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Flags of Our Fathers
James Bradley, Ron Powers
Paul Levine
Thick as Thieves - Neil Low, Don Roff Fun read for me and most likely other readers who enjoy noir.

I felt like I was reading through a lens of a black and white movie from the 40's. I've read Raymond Chandler and Mickey Spillaine so I am familiar with and love the noir genre and this book fit right in. It was a different age and things were different with graft in police departments (probably still some of that somewhere) and unions not wearing a white hat well and certainly not at all times. There was a constant power struggle. The writer cleverly brings in historical information such as Henry Ford's support of the German Nazis and the infamous Lindbergh kidnapping.

There's enough similes to make the reader enjoy the book and the descriptions of the characters are so clear and vivid you can see them in your mind's eye. I enjoyed one particular sentence so much that I remembered it for this review: "Benny floating, dangerously resembling a channel buoy clad in tweed." Now how much fun is that to read?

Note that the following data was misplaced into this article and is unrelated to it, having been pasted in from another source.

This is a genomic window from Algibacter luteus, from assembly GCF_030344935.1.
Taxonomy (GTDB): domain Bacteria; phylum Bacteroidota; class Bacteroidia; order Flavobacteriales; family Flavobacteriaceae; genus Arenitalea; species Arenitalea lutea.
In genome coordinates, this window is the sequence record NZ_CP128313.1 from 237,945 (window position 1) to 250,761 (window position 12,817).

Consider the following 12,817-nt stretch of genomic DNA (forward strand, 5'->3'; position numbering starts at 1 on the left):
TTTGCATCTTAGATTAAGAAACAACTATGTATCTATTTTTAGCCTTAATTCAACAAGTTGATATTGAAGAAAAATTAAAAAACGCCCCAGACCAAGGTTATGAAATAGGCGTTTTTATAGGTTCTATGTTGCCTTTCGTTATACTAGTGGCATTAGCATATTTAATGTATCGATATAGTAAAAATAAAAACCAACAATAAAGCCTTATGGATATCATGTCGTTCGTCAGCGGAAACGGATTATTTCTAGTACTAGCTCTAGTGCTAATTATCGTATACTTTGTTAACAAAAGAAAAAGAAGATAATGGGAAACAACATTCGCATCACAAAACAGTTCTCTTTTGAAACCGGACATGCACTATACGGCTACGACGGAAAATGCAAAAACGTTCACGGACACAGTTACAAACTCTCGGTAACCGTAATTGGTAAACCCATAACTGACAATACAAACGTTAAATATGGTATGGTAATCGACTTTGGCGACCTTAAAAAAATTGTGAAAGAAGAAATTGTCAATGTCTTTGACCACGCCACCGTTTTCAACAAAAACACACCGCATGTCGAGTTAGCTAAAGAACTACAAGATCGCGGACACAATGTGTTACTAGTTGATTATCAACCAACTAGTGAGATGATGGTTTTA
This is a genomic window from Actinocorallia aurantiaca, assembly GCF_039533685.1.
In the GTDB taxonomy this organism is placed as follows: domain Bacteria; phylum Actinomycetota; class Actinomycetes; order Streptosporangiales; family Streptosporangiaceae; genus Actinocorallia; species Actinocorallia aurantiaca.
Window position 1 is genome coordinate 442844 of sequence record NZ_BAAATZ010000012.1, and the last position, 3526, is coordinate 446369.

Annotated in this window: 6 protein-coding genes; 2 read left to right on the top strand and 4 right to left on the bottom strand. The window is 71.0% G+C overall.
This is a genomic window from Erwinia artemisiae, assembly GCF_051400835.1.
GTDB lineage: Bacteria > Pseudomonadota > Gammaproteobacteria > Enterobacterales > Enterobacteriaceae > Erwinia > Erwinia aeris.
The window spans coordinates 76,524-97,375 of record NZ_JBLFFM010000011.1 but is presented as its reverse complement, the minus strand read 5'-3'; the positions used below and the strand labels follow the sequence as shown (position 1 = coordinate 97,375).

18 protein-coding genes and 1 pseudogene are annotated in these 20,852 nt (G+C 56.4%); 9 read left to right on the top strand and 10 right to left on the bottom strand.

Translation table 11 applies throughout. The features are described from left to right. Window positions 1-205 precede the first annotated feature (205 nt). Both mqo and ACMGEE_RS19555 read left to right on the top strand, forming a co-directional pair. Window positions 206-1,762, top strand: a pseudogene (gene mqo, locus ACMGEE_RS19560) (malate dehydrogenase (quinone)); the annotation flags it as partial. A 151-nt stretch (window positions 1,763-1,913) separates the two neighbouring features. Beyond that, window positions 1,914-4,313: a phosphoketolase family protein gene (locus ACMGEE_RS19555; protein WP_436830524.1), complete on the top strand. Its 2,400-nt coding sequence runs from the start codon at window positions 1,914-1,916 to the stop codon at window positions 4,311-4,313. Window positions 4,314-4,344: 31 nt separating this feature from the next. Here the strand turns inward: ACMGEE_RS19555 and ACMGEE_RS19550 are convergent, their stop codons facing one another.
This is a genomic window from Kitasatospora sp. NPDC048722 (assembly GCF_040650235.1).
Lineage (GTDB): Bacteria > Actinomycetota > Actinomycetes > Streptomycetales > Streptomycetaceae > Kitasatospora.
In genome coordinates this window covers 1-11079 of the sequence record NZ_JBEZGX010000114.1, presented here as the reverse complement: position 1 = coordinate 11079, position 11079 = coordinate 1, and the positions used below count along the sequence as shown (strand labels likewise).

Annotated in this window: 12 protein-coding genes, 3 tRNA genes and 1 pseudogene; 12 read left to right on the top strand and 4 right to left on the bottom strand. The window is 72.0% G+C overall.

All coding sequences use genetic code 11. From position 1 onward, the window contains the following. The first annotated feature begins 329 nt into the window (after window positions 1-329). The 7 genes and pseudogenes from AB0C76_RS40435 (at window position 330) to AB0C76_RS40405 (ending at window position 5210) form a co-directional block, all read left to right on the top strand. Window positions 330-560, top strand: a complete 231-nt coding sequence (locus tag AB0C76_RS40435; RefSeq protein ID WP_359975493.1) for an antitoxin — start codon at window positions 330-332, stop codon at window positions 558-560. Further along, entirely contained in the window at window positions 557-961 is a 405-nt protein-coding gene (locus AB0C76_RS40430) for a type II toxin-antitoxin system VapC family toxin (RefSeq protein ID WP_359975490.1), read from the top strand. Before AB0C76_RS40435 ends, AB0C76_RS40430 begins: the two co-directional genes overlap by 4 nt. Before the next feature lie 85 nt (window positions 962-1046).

Never been to Seattle where the action takes place but the characters take clear turns in Ford Coupe, the Packard or the Hudson all over the city with nice explanations and descriptions of how specific areas came about. Not sure if I was dropped in Seattle that I could get around easily but certainly feel I would recognize different landmarks.

With no clear delineation of the good guys and the bad guys, it reminded me some of Elmore Leonard's writing, which is not a bad thing at all. To the reader, the good guys can be bad, and the bad guys have some reason to be good.

It was definitely a different time when 21 year olds grew up to become a "man" much faster than today. That's what happened to Alan Stewart who apparently had an uncanny resemblance to his father who was murdered at the opening of the book. Alan wants vengeance early on and with his good (hum, good?) fortune, opportunity comes knocking. Fortunately his dad's old partner Vic pals up with Alan and shows him the ropes of becoming a detective, like his dead dad. Alan begins his adventure as a naive and unknowing driver of a bakery delivery driver and winds up a more worldly and sophisticated detective. It happened in a short time frame but hey, things moved fast and were different in the late 30's and early 40's and yes, as Americans, we were a bit naive. Remember history? The mood was, it's their war; we're not getting into it.

Nice read, pick it up.